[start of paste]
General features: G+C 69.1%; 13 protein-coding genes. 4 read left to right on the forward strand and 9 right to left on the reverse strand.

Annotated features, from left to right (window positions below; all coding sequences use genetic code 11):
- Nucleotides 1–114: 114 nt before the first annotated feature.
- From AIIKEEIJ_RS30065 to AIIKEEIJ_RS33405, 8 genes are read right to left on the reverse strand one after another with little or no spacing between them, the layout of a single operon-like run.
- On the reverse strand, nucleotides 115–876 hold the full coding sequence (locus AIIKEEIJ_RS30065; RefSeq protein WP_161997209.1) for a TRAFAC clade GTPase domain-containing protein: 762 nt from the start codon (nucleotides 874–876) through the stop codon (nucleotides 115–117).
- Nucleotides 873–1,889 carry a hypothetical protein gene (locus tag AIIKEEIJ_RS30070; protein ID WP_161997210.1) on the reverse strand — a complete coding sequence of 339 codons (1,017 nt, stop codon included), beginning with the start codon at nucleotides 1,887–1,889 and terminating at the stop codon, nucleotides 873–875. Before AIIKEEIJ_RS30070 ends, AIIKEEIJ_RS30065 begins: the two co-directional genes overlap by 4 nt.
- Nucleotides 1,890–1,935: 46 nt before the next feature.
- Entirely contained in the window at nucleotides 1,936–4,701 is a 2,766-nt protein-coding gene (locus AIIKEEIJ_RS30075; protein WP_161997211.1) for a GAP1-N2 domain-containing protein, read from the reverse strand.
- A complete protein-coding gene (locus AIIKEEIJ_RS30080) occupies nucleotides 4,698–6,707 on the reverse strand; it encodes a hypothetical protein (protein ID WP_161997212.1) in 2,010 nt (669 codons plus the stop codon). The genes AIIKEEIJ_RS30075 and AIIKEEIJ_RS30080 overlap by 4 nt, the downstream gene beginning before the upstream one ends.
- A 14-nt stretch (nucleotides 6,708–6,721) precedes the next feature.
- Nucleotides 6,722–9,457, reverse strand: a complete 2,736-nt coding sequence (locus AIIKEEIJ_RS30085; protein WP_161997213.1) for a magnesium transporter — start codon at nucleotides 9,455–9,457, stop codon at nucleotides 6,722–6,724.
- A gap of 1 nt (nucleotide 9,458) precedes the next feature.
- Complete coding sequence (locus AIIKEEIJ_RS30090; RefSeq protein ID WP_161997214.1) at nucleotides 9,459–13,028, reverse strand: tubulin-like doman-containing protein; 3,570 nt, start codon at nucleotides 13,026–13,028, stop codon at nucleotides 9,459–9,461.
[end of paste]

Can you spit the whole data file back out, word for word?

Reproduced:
General features: G+C 69.1%; 13 protein-coding genes. 4 read left to right on the forward strand and 9 right to left on the reverse strand.

Annotated features, from left to right (window positions below; all coding sequences use genetic code 11):
- Nucleotides 1–114: 114 nt before the first annotated feature.
- From AIIKEEIJ_RS30065 to AIIKEEIJ_RS33405, 8 genes are read right to left on the reverse strand one after another with little or no spacing between them, the layout of a single operon-like run.
- On the reverse strand, nucleotides 115–876 hold the full coding sequence (locus AIIKEEIJ_RS30065; RefSeq protein WP_161997209.1) for a TRAFAC clade GTPase domain-containing protein: 762 nt from the start codon (nucleotides 874–876) through the stop codon (nucleotides 115–117).
- Nucleotides 873–1,889 carry a hypothetical protein gene (locus tag AIIKEEIJ_RS30070; protein ID WP_161997210.1) on the reverse strand — a complete coding sequence of 339 codons (1,017 nt, stop codon included), beginning with the start codon at nucleotides 1,887–1,889 and terminating at the stop codon, nucleotides 873–875. Before AIIKEEIJ_RS30070 ends, AIIKEEIJ_RS30065 begins: the two co-directional genes overlap by 4 nt.
- Nucleotides 1,890–1,935: 46 nt before the next feature.
- Entirely contained in the window at nucleotides 1,936–4,701 is a 2,766-nt protein-coding gene (locus AIIKEEIJ_RS30075; protein WP_161997211.1) for a GAP1-N2 domain-containing protein, read from the reverse strand.
- A complete protein-coding gene (locus AIIKEEIJ_RS30080) occupies nucleotides 4,698–6,707 on the reverse strand; it encodes a hypothetical protein (protein ID WP_161997212.1) in 2,010 nt (669 codons plus the stop codon). The genes AIIKEEIJ_RS30075 and AIIKEEIJ_RS30080 overlap by 4 nt, the downstream gene beginning before the upstream one ends.
- A 14-nt stretch (nucleotides 6,708–6,721) precedes the next feature.
- Nucleotides 6,722–9,457, reverse strand: a complete 2,736-nt coding sequence (locus AIIKEEIJ_RS30085; protein WP_161997213.1) for a magnesium transporter — start codon at nucleotides 9,455–9,457, stop codon at nucleotides 6,722–6,724.
- A gap of 1 nt (nucleotide 9,458) precedes the next feature.
- Complete coding sequence (locus AIIKEEIJ_RS30090; RefSeq protein ID WP_161997214.1) at nucleotides 9,459–13,028, reverse strand: tubulin-like doman-containing protein; 3,570 nt, start codon at nucleotides 13,026–13,028, stop codon at nucleotides 9,459–9,461.